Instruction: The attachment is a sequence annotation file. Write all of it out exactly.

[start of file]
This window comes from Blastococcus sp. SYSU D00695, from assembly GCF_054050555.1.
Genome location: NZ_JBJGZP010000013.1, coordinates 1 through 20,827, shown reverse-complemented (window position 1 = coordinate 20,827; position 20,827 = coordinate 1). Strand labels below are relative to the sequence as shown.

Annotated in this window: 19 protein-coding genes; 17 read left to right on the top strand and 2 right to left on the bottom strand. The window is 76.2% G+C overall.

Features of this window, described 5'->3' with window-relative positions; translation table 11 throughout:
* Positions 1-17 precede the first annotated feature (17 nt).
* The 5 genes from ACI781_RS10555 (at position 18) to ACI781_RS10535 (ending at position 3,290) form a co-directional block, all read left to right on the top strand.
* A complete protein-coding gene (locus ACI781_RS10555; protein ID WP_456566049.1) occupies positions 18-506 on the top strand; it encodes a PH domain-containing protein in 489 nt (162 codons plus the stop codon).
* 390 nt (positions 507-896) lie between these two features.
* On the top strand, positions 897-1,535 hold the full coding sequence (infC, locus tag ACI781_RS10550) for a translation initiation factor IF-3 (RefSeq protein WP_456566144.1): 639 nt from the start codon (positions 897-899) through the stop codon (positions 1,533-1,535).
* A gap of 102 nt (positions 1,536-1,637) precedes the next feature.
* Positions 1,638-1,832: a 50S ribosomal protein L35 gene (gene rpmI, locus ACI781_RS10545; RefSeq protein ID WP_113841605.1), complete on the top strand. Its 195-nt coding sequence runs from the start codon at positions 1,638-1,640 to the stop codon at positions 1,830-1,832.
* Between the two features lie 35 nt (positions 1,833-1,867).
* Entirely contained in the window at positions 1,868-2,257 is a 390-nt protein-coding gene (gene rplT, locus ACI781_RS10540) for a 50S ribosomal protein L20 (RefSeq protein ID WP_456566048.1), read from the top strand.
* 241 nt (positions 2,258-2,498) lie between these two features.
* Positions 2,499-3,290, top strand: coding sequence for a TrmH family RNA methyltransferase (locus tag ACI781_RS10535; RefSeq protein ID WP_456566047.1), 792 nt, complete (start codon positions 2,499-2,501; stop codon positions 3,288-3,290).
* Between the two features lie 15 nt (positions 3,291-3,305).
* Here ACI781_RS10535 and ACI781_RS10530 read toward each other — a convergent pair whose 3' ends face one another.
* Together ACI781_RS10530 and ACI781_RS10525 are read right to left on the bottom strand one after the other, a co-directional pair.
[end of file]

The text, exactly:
This window comes from Blastococcus sp. SYSU D00695, from assembly GCF_054050555.1.
Genome location: NZ_JBJGZP010000013.1, coordinates 1 through 20,827, shown reverse-complemented (window position 1 = coordinate 20,827; position 20,827 = coordinate 1). Strand labels below are relative to the sequence as shown.

Annotated in this window: 19 protein-coding genes; 17 read left to right on the top strand and 2 right to left on the bottom strand. The window is 76.2% G+C overall.

Features of this window, described 5'->3' with window-relative positions; translation table 11 throughout:
* Positions 1-17 precede the first annotated feature (17 nt).
* The 5 genes from ACI781_RS10555 (at position 18) to ACI781_RS10535 (ending at position 3,290) form a co-directional block, all read left to right on the top strand.
* A complete protein-coding gene (locus ACI781_RS10555; protein ID WP_456566049.1) occupies positions 18-506 on the top strand; it encodes a PH domain-containing protein in 489 nt (162 codons plus the stop codon).
* 390 nt (positions 507-896) lie between these two features.
* On the top strand, positions 897-1,535 hold the full coding sequence (infC, locus tag ACI781_RS10550) for a translation initiation factor IF-3 (RefSeq protein WP_456566144.1): 639 nt from the start codon (positions 897-899) through the stop codon (positions 1,533-1,535).
* A gap of 102 nt (positions 1,536-1,637) precedes the next feature.
* Positions 1,638-1,832: a 50S ribosomal protein L35 gene (gene rpmI, locus ACI781_RS10545; RefSeq protein ID WP_113841605.1), complete on the top strand. Its 195-nt coding sequence runs from the start codon at positions 1,638-1,640 to the stop codon at positions 1,830-1,832.
* Between the two features lie 35 nt (positions 1,833-1,867).
* Entirely contained in the window at positions 1,868-2,257 is a 390-nt protein-coding gene (gene rplT, locus ACI781_RS10540) for a 50S ribosomal protein L20 (RefSeq protein ID WP_456566048.1), read from the top strand.
* 241 nt (positions 2,258-2,498) lie between these two features.
* Positions 2,499-3,290, top strand: coding sequence for a TrmH family RNA methyltransferase (locus tag ACI781_RS10535; RefSeq protein ID WP_456566047.1), 792 nt, complete (start codon positions 2,499-2,501; stop codon positions 3,288-3,290).
* Between the two features lie 15 nt (positions 3,291-3,305).
* Here ACI781_RS10535 and ACI781_RS10530 read toward each other — a convergent pair whose 3' ends face one another.
* Together ACI781_RS10530 and ACI781_RS10525 are read right to left on the bottom strand one after the other, a co-directional pair.